Any old road bike will do for a triathlon. Hell, we’ve seen a Taft-esque man lumber through a sprint on a mountain bike. But if you want to be in the optimal position for performance in a multi-sport race, to thrive in long course and ultra-distance races, then a bike with a triathlon-specific design becomes important. You’ve got to get aero. You’ve got to cheat the wind. You’ve got to avoid the recruitment of fast-twitch muscle fibers. You’ve got to pick up chicks on account of your sick superbike. We’re here to help.
Editor’s Note: bikes fit differently across brands, even if they’re the same size. Test out different bikes before buying one — and then have yours custom fit by a professional.
Blue Triad EX
Best Young Gun: Blue is a relatively young bike company run by the former Kestrel CEO, Steven Harad. Compared to other tri bikes, the Triad has a tall stack measurement (how far the bottom bracket sits below the frame’s head tube) and narrow reach (how far the head tube sits in front of the bottom bracket). Why does that make sense for the triathlete? “For us it’s about combining aerodynamics, which we’re really good it, with — and this is just as important — building triathlon bikes, not time trial bikes,” Harad says. “The triathlete has to get off that bike and run after their long ride, so our geometry is a much higher stack bike, really designed for rider’s comfort. I can get everybody aero, aero, aero, but if you can’t get off the bike and run afterwards you’ve got a useless bike”. This works out well for amateurs, most of who won’t have the flexibility to ride a super aggressive geometry. Combine the fit with SRAM Force components and a paint job suitable for a fighter plane, and you’ve got a pretty stellar triathlon setup.
Cervélo P5 Three
Best Updated Classic: Canada-based Cervélo is the brand of bike you’re most likely to see racked at any Ironman T1, and the original P2 remains one of the most iconic bikes in the sport. With the P5 Three they’ve created a bike so smooth and sexy you want to just caress it and lay with it and, well, ride it. With the P4 (the previous iteration of the bike), the goal of making a faster bike began to compromise some of its functionality — brakes hidden under the chainstays, mechanical linkages, internal cables — making hard to work on. “We decided for the P5 that we would adopt not only the traditional mantra for Cervelo — help our athletes go faster — but also reintroduce some simplicity into engineering and design the bike”, Damon Rinard, Senior Advance R&D Engineer at Cervelo, says. “So the P5 mantra became, simply faster”.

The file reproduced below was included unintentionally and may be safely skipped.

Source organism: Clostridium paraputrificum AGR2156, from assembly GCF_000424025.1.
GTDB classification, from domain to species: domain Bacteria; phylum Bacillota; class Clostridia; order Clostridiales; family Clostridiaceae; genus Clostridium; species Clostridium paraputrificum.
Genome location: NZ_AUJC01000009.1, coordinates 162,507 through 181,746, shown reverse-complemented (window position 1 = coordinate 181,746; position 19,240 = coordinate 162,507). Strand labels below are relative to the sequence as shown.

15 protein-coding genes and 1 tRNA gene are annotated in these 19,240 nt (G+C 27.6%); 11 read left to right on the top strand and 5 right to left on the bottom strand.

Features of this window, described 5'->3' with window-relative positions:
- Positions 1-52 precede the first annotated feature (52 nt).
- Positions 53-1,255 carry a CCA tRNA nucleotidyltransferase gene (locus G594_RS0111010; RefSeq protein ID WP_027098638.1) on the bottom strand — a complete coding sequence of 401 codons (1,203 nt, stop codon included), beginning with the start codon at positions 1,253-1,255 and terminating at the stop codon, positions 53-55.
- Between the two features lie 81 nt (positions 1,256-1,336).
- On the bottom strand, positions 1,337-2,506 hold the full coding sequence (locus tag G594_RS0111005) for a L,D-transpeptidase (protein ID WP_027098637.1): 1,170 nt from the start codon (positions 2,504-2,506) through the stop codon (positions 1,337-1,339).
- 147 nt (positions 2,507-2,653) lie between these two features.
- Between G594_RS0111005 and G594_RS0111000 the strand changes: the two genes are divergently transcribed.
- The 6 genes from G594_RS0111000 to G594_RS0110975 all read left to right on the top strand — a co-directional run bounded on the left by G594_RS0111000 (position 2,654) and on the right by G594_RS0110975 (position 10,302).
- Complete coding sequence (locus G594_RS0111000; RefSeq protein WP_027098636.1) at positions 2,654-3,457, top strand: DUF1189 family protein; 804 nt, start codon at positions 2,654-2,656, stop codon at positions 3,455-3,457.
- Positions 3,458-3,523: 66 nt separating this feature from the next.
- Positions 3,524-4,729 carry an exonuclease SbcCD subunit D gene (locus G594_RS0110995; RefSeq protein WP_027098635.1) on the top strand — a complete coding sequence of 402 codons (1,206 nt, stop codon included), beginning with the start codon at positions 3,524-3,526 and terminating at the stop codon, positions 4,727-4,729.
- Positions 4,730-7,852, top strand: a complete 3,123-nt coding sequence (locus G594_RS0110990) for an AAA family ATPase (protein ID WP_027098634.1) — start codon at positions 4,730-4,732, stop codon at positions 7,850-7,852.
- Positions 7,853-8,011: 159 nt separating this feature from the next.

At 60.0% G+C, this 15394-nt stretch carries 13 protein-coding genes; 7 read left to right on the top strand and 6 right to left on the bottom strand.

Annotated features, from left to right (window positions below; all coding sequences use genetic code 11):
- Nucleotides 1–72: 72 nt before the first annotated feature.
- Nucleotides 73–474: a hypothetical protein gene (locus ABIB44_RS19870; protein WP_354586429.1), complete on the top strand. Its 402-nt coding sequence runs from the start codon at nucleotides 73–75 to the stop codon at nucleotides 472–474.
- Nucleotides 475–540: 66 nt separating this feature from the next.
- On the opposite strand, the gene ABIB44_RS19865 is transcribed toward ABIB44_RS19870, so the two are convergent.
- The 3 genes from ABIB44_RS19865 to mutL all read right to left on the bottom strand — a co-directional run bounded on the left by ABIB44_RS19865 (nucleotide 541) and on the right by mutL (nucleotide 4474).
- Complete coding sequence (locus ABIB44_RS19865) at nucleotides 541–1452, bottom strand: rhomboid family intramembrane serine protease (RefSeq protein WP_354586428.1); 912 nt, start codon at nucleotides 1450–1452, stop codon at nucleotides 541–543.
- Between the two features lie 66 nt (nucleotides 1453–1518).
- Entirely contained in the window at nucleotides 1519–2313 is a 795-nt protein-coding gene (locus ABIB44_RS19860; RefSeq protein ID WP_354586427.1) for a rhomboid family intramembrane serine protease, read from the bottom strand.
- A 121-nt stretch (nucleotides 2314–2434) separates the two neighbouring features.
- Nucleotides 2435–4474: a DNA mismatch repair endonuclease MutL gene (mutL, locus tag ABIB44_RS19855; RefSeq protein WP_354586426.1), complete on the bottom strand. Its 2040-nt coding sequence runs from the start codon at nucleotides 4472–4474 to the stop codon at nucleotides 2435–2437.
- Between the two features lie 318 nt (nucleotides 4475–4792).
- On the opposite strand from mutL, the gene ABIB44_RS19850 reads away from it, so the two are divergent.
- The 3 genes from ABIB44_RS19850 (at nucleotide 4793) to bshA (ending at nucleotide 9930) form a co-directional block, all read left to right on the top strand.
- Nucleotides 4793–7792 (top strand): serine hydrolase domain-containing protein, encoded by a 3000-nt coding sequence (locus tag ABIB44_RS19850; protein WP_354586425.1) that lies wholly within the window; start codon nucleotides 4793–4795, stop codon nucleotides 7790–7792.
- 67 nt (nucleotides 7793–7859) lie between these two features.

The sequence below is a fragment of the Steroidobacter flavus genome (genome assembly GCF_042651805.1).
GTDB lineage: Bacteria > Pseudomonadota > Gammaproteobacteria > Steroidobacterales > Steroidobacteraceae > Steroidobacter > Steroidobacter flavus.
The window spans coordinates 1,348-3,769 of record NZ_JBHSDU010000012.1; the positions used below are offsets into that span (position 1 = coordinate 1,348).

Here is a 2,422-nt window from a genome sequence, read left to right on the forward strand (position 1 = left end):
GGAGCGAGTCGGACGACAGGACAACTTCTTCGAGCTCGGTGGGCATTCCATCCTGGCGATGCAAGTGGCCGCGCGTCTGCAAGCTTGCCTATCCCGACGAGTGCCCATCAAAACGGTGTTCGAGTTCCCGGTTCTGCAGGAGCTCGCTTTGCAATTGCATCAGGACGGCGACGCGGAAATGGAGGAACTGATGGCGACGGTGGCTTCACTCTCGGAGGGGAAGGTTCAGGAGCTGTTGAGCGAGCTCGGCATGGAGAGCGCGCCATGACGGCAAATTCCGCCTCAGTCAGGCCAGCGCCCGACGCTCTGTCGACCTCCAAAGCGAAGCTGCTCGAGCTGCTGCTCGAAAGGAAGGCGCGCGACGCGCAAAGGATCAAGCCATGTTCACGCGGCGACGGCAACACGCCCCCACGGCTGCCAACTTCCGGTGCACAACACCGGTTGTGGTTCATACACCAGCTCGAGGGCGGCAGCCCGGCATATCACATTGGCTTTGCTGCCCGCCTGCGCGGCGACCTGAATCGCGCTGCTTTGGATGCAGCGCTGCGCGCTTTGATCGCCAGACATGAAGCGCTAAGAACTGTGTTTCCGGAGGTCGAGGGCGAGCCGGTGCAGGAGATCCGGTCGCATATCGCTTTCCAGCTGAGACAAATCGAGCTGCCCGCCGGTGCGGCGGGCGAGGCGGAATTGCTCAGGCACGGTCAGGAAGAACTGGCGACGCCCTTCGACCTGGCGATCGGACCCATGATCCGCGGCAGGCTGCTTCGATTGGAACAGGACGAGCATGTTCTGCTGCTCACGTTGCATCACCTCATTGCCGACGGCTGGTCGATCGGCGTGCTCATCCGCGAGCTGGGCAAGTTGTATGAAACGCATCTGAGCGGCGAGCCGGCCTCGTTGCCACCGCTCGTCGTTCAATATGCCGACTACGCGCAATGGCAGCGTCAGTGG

Of note with the much-hyped P5 is a carbon frame designed using the same Computational Fluid Dynamics software used by F1; Magura hydraulic rim brakes that are simultaneously lighter and more powerful than mechanical brake systems; a highly adjustable aerobar and completely hidden cables; standard headset parts and stem compatibility; and a battery of storage options designed to minimize aero drag. All of that adds up to a bike that’s easy to maintain, easy to travel with, and still faster than ever.
Best Bike from a Former Boat Builder: You won’t see wildly-shaped tubs on a Parlee bike. “Efficiency is the guiding principle behind all Parlee bikes” according to the Massachusetts-based company. Bob Parlee, the owner, spent 20 years in the boat-building business before moving on to racing bikes. The TTi is his third-generation tri-specific bike, and what it brings to the table — aside from being a fine looking machine — is what Parlee says is higher efficiency than competitors in a greater range of wind conditions (or “yaw angles”). Less drag in a wider range of yaw angles means better performance. A new fork was added from the previous iteration to improve aerodynamics, and like the previous version, the TTi has lots of options to adjust stack and reach position.
Orbea Ordu Gli2
Editor’s Choice: Orbea began as a rifle and gun producer in Spanish Basque Country in the mid-19th century. Today they make weapons of a different sort: very fast bikes. Three-time Ironman World Championship winner Craig Alexander rode an Orbea for years before switching to Specialized. This Ordu is the second iteration of their triathlon-specific frame, updated with two fork options (one UCI-legal, the other not), a frame that accepts both cable-actuated and electronic shifting, a rear brake tucked underneath, more damping in the rear stays and a host of fit options for riders of different sizes and preferences thanks to the Monolink stem and saddle systems. “It’s a really easy package to find the right fit”, Scott Warren, Orbea’s Product Manager, says. “In fact, even when you’re out on the road, if you have an allen wrench or a multi-tool you can stop, adjust the bars and try another position”. The Gli2 comes with the highly praised Shimano Ultegra Di2 component group, which shifts so smooth you’ll think you’re playing a video game. Just don’t forget it’s the real deal when you’re bombing hills at 45 MPH.
Quintana Roo Seduza
Best Value: It’d be a shame to talk tri bikes without mentioning Quintana Roo, the first company to make a triathlon-specific wetsuit and bike, both in the late ’80s. (For further, very dense triathlon reading, check out slowtwitch.com, a website founded by Dan Empfield, who started QR.) QR bikes are built for the multi-sport athlete, and the Seduza specifically targets the athlete who values a more conservative, comfortable aero position on the bike and wants it at an affordable price. They accomplish the former by increasing the headtube length and the latter at the two grand price point. Not that $2,000 is cheap, but between the frame and a component group that includes some Ultegra, it’s an excellent option for most age-groupers.